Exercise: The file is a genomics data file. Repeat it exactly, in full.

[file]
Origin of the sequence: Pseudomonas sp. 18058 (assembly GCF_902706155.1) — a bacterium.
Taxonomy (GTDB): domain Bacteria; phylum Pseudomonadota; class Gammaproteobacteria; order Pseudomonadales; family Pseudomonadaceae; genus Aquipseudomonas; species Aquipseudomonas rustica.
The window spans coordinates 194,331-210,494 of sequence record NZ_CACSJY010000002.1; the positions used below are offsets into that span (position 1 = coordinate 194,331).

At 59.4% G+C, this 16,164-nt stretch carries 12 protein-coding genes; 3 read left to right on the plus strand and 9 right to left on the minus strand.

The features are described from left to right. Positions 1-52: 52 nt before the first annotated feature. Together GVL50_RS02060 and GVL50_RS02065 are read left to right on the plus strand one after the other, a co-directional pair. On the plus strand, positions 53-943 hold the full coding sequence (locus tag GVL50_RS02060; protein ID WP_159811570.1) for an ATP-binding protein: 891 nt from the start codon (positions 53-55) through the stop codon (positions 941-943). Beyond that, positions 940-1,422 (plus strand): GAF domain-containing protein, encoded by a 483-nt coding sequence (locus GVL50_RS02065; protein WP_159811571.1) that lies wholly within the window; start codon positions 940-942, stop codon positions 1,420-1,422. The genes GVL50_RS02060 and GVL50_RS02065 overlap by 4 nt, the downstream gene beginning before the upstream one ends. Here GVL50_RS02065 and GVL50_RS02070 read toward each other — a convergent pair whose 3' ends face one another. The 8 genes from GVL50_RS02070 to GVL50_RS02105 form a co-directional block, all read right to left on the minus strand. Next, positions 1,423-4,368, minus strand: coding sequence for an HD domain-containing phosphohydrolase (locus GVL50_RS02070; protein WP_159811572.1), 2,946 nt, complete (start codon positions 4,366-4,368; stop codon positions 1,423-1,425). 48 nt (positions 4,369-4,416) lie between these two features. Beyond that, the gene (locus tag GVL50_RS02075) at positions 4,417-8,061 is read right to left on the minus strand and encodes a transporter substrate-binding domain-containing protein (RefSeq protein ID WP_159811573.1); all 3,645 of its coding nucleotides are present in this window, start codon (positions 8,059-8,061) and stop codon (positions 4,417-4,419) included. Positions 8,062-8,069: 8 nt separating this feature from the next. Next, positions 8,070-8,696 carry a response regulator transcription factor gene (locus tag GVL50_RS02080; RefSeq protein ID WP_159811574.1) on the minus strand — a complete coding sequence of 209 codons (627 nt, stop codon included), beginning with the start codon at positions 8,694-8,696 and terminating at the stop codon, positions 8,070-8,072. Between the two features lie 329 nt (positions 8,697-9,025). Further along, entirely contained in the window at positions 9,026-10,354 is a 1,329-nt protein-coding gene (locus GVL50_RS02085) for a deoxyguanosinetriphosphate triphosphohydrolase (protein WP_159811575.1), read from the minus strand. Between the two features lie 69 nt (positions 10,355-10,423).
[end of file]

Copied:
Origin of the sequence: Pseudomonas sp. 18058 (assembly GCF_902706155.1) — a bacterium.
Taxonomy (GTDB): domain Bacteria; phylum Pseudomonadota; class Gammaproteobacteria; order Pseudomonadales; family Pseudomonadaceae; genus Aquipseudomonas; species Aquipseudomonas rustica.
The window spans coordinates 194,331-210,494 of sequence record NZ_CACSJY010000002.1; the positions used below are offsets into that span (position 1 = coordinate 194,331).

At 59.4% G+C, this 16,164-nt stretch carries 12 protein-coding genes; 3 read left to right on the plus strand and 9 right to left on the minus strand.

The features are described from left to right. Positions 1-52: 52 nt before the first annotated feature. Together GVL50_RS02060 and GVL50_RS02065 are read left to right on the plus strand one after the other, a co-directional pair. On the plus strand, positions 53-943 hold the full coding sequence (locus tag GVL50_RS02060; protein ID WP_159811570.1) for an ATP-binding protein: 891 nt from the start codon (positions 53-55) through the stop codon (positions 941-943). Beyond that, positions 940-1,422 (plus strand): GAF domain-containing protein, encoded by a 483-nt coding sequence (locus GVL50_RS02065; protein WP_159811571.1) that lies wholly within the window; start codon positions 940-942, stop codon positions 1,420-1,422. The genes GVL50_RS02060 and GVL50_RS02065 overlap by 4 nt, the downstream gene beginning before the upstream one ends. Here GVL50_RS02065 and GVL50_RS02070 read toward each other — a convergent pair whose 3' ends face one another. The 8 genes from GVL50_RS02070 to GVL50_RS02105 form a co-directional block, all read right to left on the minus strand. Next, positions 1,423-4,368, minus strand: coding sequence for an HD domain-containing phosphohydrolase (locus GVL50_RS02070; protein WP_159811572.1), 2,946 nt, complete (start codon positions 4,366-4,368; stop codon positions 1,423-1,425). 48 nt (positions 4,369-4,416) lie between these two features. Beyond that, the gene (locus tag GVL50_RS02075) at positions 4,417-8,061 is read right to left on the minus strand and encodes a transporter substrate-binding domain-containing protein (RefSeq protein ID WP_159811573.1); all 3,645 of its coding nucleotides are present in this window, start codon (positions 8,059-8,061) and stop codon (positions 4,417-4,419) included. Positions 8,062-8,069: 8 nt separating this feature from the next. Next, positions 8,070-8,696 carry a response regulator transcription factor gene (locus tag GVL50_RS02080; RefSeq protein ID WP_159811574.1) on the minus strand — a complete coding sequence of 209 codons (627 nt, stop codon included), beginning with the start codon at positions 8,694-8,696 and terminating at the stop codon, positions 8,070-8,072. Between the two features lie 329 nt (positions 8,697-9,025). Further along, entirely contained in the window at positions 9,026-10,354 is a 1,329-nt protein-coding gene (locus GVL50_RS02085) for a deoxyguanosinetriphosphate triphosphohydrolase (protein WP_159811575.1), read from the minus strand. Between the two features lie 69 nt (positions 10,355-10,423).